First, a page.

The Many Flavors of Index Investing

The misconceptions about indexing, especially from those that have their wagon hitched to the active complex (mutual fund companies, institutional research, insurance companies, mainstream media), run deep.  Quite literally, if you own anything other than a market cap weighted global portfolio you are an active investor.


Choosing which ETFs/passive mutual funds to own in the context of a multi-asset portfolio is very much an active decision.  Quite often, it’s the most important decision an investor will make (What is Asset Allocation?).  We run through several iterations of passive portfolio examples to illustrate that not all “indexing” strategies are created equal.  Indexing has evolved from owning the S&P 500 to fully managed asset allocation models that aim to provide solid risk-adjusted returns.     


For consistency, we will use Vanguard mutual funds and ETFs across each example.  We run data from January 2011-December 2016 and assume income is reinvested.*


Bogle Version – The Original Mutual Fund Indexing Strategy


Vanguard S&P 500 Index Fund (ticker VFINX) 100%


Compounded Annualized Return:12.30%


Risk:11.31%


Max Drawdown:-16.31%**


Cost:.14%


Comments:The original form of indexing.  Owning ~500 of the largest U.S. stocks by market capitalization (largest companies have the higher weightings).  Some have argued the self-rebalancing nature of the S&P, lowest market-cap stocks are replaced by larger market-cap stocks (link), is an active strategy.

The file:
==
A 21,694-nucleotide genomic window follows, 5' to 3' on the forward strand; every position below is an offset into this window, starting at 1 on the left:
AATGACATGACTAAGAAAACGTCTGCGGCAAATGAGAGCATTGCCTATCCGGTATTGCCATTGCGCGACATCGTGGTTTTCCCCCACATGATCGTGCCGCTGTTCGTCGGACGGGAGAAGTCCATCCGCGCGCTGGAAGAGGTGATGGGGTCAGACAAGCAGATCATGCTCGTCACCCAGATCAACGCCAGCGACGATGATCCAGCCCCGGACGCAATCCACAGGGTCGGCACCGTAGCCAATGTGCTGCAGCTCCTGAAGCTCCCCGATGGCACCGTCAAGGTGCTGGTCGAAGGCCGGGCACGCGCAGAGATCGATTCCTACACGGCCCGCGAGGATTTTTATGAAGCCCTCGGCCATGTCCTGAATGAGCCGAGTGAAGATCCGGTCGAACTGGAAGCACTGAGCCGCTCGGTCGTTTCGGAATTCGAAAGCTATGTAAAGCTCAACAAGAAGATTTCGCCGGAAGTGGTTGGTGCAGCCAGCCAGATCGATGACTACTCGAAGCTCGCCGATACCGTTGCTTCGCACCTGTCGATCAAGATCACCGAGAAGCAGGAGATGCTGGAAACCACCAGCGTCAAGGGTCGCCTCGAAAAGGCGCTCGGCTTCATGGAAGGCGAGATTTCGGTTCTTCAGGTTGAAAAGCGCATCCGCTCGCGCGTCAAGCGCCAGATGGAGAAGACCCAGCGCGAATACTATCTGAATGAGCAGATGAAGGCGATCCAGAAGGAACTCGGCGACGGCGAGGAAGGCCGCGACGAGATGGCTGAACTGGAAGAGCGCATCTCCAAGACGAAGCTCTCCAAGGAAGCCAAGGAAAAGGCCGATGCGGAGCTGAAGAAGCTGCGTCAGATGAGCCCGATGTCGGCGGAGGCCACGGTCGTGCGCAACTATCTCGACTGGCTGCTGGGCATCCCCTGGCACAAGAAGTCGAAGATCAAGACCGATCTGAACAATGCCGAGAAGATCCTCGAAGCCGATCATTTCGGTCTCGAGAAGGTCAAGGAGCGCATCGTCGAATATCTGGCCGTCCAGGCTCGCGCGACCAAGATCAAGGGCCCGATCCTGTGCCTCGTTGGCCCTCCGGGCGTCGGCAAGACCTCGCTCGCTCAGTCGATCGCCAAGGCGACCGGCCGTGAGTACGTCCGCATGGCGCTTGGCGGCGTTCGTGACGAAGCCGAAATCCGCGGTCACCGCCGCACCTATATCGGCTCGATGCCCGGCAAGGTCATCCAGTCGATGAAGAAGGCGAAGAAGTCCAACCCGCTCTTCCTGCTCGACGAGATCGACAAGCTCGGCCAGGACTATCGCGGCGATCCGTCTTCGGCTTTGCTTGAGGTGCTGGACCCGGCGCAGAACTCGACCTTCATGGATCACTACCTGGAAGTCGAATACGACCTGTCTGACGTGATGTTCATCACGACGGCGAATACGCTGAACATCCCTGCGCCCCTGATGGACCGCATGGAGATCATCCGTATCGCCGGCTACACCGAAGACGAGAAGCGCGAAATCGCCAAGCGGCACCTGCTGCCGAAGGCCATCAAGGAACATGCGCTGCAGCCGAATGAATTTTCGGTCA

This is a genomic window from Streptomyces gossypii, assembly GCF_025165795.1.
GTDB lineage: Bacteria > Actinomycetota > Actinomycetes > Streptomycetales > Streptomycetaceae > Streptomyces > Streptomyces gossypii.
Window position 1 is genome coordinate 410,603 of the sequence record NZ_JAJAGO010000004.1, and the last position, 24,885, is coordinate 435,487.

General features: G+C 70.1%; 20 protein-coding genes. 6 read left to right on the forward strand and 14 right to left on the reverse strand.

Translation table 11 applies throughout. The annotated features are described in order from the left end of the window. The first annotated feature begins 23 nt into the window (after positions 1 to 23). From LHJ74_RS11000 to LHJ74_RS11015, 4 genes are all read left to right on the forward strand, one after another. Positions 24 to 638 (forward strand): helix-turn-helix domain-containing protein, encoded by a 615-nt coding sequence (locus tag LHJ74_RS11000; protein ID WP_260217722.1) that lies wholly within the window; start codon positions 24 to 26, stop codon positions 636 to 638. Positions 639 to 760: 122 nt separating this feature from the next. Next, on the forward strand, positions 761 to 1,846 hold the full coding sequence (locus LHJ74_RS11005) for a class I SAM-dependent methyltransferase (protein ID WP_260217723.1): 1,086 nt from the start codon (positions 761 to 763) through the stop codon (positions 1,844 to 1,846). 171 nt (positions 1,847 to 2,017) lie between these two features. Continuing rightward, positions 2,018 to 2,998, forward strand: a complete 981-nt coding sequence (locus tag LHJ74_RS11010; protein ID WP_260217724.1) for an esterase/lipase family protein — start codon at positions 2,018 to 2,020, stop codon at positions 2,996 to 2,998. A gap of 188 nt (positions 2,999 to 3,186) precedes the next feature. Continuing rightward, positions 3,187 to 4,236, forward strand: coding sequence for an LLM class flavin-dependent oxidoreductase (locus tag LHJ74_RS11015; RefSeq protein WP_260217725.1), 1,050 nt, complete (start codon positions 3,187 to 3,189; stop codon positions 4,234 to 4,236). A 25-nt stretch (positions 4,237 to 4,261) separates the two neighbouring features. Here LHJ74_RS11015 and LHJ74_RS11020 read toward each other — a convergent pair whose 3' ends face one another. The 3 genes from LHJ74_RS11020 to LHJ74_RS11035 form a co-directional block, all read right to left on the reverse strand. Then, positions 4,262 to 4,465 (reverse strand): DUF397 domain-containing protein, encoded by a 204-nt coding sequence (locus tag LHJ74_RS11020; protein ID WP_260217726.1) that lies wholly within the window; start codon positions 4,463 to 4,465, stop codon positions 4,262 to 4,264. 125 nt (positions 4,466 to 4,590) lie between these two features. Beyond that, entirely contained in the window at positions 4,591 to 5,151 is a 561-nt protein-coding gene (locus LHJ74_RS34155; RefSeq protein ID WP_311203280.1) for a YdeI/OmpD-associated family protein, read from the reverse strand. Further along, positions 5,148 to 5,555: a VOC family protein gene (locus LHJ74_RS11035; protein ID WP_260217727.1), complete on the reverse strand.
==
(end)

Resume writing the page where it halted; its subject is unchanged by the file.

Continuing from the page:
Two-Asset Portfolio– Early “Innovation” ETFs


Vanguard S&P 500 ETF (VOO) 60%

Vanguard Total Bond Market ETF (BND) 40%


Compounded Annualized Return: 9.10%


Risk:7.19%


Max Drawdown:-8.12%


Cost:.04%


Comments:The traditional 60/40 portfolio.  This has remained a viable benchmark for balanced portfolios. 


Multi-Asset Indexing – The New Framework


Vanguard S&P 500 ETF (VOO) 30%

Vanguard Total Bond Market ETF (BND) 40%

Vanguard FTSE Developed Markets ETF (VEA) 12%

Vanguard Small Cap Value ETF (VBR) 10%

Vanguard FTSE Emerging Markets ETF 8%


Compounded Annualized Return: 7.00%


Risk:7.61%


Max Drawdown: -10.91%


Cost:.06%


Comments:A more dynamic twist on the traditional 60/40 model.  Foreign equities and emerging markets dragged during the back-tested period, however, this portfolio has performed nicely in 2017 as international stocks have outpaced U.S. markets.


Utilizing low-cost index vehicles still requires active asset allocation decisions (i.e. how much an investor owns in U.S. Large Cap, International Equities, High Yield Bonds, etc. will “explain” most of the portfolio returns).  In our opinion, today’s environment is the best time to be an investor, we can express our active views of the world at a fraction of the cost. 


*All data compiled from Portfolio Visualizer (link).  For our reader’s sanity, we stick to three simplistic examples.  To learn more strategic and tactical asset allocation, please reach out for a more detailed discussion.


**Max drawdown – steepest peak to trough decline in the given time period.

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